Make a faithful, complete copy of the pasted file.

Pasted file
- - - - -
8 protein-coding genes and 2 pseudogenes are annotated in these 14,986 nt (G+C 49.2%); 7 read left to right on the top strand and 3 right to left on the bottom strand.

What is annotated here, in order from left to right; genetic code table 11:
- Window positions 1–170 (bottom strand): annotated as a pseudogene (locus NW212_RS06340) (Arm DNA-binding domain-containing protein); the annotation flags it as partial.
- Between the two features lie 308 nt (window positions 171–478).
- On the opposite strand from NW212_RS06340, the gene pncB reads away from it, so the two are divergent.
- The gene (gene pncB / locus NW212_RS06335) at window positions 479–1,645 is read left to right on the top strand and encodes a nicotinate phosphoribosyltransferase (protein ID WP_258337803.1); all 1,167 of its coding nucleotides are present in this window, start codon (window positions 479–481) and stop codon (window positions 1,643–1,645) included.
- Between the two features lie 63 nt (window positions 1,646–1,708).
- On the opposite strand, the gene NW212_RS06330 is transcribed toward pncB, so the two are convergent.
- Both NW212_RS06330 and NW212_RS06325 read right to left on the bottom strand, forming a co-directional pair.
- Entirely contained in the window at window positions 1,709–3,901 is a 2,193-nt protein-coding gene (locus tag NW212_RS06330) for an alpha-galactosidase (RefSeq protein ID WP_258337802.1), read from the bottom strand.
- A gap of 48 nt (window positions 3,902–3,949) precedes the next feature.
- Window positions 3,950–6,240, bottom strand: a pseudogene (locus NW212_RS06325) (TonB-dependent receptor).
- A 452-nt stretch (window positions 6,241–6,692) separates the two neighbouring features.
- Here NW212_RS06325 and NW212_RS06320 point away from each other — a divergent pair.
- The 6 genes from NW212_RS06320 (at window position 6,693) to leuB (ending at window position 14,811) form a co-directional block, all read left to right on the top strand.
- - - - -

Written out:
8 protein-coding genes and 2 pseudogenes are annotated in these 14,986 nt (G+C 49.2%); 7 read left to right on the top strand and 3 right to left on the bottom strand.

What is annotated here, in order from left to right; genetic code table 11:
- Window positions 1–170 (bottom strand): annotated as a pseudogene (locus NW212_RS06340) (Arm DNA-binding domain-containing protein); the annotation flags it as partial.
- Between the two features lie 308 nt (window positions 171–478).
- On the opposite strand from NW212_RS06340, the gene pncB reads away from it, so the two are divergent.
- The gene (gene pncB / locus NW212_RS06335) at window positions 479–1,645 is read left to right on the top strand and encodes a nicotinate phosphoribosyltransferase (protein ID WP_258337803.1); all 1,167 of its coding nucleotides are present in this window, start codon (window positions 479–481) and stop codon (window positions 1,643–1,645) included.
- Between the two features lie 63 nt (window positions 1,646–1,708).
- On the opposite strand, the gene NW212_RS06330 is transcribed toward pncB, so the two are convergent.
- Both NW212_RS06330 and NW212_RS06325 read right to left on the bottom strand, forming a co-directional pair.
- Entirely contained in the window at window positions 1,709–3,901 is a 2,193-nt protein-coding gene (locus tag NW212_RS06330) for an alpha-galactosidase (RefSeq protein ID WP_258337802.1), read from the bottom strand.
- A gap of 48 nt (window positions 3,902–3,949) precedes the next feature.
- Window positions 3,950–6,240, bottom strand: a pseudogene (locus NW212_RS06325) (TonB-dependent receptor).
- A 452-nt stretch (window positions 6,241–6,692) separates the two neighbouring features.
- Here NW212_RS06325 and NW212_RS06320 point away from each other — a divergent pair.
- The 6 genes from NW212_RS06320 (at window position 6,693) to leuB (ending at window position 14,811) form a co-directional block, all read left to right on the top strand.